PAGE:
Flora MacDonald was the Scottish heroine who famously helped Bonnie Prince Charlie escape from Scotland after his defeat in the Jacobite rebellion of 1745-46. One of the most romantic characters in Scottish history, she was born at Milton on the isle of South Uist in 1722. After the death of her father and the abduction of her mother, she was taken into the care of the MacDonald family of Clanranald.
With a price of £30,000 on his head, Bonnie Prince Charlie was on the run and ended up Benbecula in April of 1746. With the Uists becoming increasingly dangerous for the Prince, a plan was devised to help him escape. Flora disguised the prince as her female servant, ‘Betty Burke’, and helped him travel to Skye. The Prince eventually made it to France and never returned to Great Britain.
Shortly after leaving the Prince, Flora was arrested and transferred to London as a Jacobite Rebel. She was held in the Tower of London, where she said that she had acted from charity. Her heroic action gained her much sympathy and lasting fame. She was described as a woman of soft features, gentle manners, kind soul and elegant presence.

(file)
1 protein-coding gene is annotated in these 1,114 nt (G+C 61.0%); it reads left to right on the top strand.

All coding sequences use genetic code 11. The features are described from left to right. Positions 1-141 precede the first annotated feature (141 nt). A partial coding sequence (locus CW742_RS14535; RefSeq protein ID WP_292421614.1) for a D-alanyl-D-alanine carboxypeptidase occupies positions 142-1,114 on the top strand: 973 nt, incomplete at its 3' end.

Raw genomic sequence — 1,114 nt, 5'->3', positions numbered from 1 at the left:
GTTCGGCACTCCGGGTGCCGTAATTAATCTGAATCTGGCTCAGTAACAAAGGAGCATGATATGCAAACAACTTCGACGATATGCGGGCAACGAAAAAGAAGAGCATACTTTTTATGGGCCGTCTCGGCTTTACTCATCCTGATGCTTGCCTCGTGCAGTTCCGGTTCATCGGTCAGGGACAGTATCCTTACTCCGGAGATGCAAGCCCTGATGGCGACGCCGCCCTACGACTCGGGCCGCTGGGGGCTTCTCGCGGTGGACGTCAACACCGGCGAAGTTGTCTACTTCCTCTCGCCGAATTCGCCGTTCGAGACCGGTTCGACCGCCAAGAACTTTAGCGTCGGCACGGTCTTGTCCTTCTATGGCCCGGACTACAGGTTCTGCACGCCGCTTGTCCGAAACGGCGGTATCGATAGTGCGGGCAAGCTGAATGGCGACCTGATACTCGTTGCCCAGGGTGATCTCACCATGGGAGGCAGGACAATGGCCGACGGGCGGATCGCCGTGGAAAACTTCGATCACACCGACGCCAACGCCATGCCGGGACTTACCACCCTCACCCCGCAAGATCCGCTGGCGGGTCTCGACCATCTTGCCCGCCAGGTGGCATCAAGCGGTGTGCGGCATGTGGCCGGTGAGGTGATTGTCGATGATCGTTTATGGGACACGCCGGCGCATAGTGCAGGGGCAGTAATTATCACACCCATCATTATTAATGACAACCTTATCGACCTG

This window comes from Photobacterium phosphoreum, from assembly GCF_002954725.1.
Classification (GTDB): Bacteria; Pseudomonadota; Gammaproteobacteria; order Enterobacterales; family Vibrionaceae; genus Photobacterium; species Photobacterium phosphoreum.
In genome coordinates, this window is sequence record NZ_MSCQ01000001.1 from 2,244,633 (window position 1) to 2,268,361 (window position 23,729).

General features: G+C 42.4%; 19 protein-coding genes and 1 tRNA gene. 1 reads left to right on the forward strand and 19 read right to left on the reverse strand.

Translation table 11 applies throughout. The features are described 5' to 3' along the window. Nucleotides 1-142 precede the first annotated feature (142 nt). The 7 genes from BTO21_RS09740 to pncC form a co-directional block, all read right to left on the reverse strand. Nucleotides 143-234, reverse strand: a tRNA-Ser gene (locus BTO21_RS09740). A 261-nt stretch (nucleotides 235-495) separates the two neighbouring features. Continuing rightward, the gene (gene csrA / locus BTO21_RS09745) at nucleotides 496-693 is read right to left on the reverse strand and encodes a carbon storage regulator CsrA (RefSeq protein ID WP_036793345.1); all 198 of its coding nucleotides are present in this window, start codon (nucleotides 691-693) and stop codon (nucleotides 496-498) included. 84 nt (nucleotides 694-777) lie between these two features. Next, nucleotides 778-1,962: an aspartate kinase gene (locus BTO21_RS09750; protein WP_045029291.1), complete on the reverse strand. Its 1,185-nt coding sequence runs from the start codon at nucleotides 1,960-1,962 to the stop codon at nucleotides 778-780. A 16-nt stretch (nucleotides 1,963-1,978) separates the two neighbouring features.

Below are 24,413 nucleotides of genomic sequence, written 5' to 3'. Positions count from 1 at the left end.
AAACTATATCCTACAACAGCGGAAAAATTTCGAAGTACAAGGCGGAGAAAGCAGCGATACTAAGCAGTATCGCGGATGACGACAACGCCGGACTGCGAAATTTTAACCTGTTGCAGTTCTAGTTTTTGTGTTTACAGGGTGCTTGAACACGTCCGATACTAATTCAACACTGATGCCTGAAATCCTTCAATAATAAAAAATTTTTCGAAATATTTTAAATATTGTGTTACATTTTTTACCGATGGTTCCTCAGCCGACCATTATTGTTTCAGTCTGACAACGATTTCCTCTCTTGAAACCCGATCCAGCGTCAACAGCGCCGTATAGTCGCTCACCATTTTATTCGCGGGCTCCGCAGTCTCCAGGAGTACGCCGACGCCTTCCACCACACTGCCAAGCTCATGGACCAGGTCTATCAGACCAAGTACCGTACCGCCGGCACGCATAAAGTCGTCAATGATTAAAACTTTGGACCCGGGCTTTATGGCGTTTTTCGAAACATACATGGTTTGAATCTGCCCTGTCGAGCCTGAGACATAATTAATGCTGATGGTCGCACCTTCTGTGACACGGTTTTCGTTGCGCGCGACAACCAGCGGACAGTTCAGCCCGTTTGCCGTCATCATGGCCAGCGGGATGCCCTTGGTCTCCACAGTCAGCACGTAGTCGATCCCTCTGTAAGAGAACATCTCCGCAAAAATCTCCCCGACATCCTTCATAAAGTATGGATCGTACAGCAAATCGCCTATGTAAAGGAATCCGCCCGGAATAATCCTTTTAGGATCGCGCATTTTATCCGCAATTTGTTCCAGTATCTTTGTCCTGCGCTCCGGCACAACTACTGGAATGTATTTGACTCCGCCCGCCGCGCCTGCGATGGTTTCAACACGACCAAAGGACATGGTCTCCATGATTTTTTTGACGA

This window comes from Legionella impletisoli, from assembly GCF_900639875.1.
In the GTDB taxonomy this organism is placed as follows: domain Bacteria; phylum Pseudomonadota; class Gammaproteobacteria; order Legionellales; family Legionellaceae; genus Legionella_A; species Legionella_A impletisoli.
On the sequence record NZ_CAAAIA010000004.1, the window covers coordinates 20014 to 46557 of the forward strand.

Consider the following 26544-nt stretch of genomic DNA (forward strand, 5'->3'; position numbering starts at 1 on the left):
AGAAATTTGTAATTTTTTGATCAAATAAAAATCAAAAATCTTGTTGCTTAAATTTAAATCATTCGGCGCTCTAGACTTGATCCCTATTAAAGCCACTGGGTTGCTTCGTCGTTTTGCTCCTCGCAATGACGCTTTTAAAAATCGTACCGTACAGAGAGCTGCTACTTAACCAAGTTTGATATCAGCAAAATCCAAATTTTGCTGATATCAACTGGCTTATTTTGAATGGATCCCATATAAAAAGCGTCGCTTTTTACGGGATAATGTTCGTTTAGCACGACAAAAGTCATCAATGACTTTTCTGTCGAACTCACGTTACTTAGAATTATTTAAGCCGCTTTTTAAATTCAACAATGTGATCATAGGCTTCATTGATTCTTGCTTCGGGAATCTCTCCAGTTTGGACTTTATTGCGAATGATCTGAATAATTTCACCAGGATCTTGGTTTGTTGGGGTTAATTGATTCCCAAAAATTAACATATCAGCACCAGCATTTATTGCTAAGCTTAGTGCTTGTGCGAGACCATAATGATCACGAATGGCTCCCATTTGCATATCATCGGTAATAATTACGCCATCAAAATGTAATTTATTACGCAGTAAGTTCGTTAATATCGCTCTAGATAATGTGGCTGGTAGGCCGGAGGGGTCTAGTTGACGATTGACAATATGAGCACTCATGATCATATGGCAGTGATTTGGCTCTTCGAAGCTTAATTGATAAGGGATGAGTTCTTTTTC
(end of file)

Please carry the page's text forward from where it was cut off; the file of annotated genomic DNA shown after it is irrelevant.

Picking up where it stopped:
After her release in 1747 she married Alan MacDonald of Kingsburgh on Skye and in 1774 they emigrated to North Carolina. In 1779 they returned to South Uist and in 1784 they moved back to Skye, where she died in 1790. On her tomb are the words “A name that will be mentioned in history, and if courage and fidelity be virtues, be mentioned with honour.”
A commemorative cairn stands on the site of the house at Milton, in South Uist, which is believed to be the birthplace of Flora MacDonald.
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- The Outer Hebrides Guide Book Third Edition by Charles Tait